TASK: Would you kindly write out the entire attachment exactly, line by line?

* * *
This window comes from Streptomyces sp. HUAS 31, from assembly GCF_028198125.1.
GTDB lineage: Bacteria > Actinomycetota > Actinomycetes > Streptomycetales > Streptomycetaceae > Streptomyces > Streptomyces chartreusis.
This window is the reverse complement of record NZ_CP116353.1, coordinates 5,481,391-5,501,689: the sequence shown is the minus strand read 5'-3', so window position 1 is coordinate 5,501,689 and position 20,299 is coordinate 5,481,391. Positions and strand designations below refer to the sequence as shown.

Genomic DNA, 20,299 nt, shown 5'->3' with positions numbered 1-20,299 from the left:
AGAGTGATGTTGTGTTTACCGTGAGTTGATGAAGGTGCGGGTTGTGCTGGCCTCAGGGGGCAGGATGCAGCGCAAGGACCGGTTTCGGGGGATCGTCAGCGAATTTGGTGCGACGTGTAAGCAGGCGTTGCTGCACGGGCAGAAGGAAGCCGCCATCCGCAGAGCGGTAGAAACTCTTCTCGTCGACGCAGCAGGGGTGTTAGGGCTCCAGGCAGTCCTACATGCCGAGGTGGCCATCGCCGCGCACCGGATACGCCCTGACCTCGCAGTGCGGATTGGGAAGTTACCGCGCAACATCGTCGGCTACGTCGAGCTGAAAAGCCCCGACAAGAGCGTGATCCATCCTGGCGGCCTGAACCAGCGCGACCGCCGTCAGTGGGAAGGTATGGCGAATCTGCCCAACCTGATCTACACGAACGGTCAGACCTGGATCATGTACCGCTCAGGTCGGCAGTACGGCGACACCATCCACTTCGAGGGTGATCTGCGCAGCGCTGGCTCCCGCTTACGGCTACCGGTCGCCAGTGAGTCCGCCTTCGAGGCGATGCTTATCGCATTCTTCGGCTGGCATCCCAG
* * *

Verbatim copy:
This window comes from Streptomyces sp. HUAS 31, from assembly GCF_028198125.1.
GTDB lineage: Bacteria > Actinomycetota > Actinomycetes > Streptomycetales > Streptomycetaceae > Streptomyces > Streptomyces chartreusis.
This window is the reverse complement of record NZ_CP116353.1, coordinates 5,481,391-5,501,689: the sequence shown is the minus strand read 5'-3', so window position 1 is coordinate 5,501,689 and position 20,299 is coordinate 5,481,391. Positions and strand designations below refer to the sequence as shown.

Genomic DNA, 20,299 nt, shown 5'->3' with positions numbered 1-20,299 from the left:
AGAGTGATGTTGTGTTTACCGTGAGTTGATGAAGGTGCGGGTTGTGCTGGCCTCAGGGGGCAGGATGCAGCGCAAGGACCGGTTTCGGGGGATCGTCAGCGAATTTGGTGCGACGTGTAAGCAGGCGTTGCTGCACGGGCAGAAGGAAGCCGCCATCCGCAGAGCGGTAGAAACTCTTCTCGTCGACGCAGCAGGGGTGTTAGGGCTCCAGGCAGTCCTACATGCCGAGGTGGCCATCGCCGCGCACCGGATACGCCCTGACCTCGCAGTGCGGATTGGGAAGTTACCGCGCAACATCGTCGGCTACGTCGAGCTGAAAAGCCCCGACAAGAGCGTGATCCATCCTGGCGGCCTGAACCAGCGCGACCGCCGTCAGTGGGAAGGTATGGCGAATCTGCCCAACCTGATCTACACGAACGGTCAGACCTGGATCATGTACCGCTCAGGTCGGCAGTACGGCGACACCATCCACTTCGAGGGTGATCTGCGCAGCGCTGGCTCCCGCTTACGGCTACCGGTCGCCAGTGAGTCCGCCTTCGAGGCGATGCTTATCGCATTCTTCGGCTGGCATCCCAG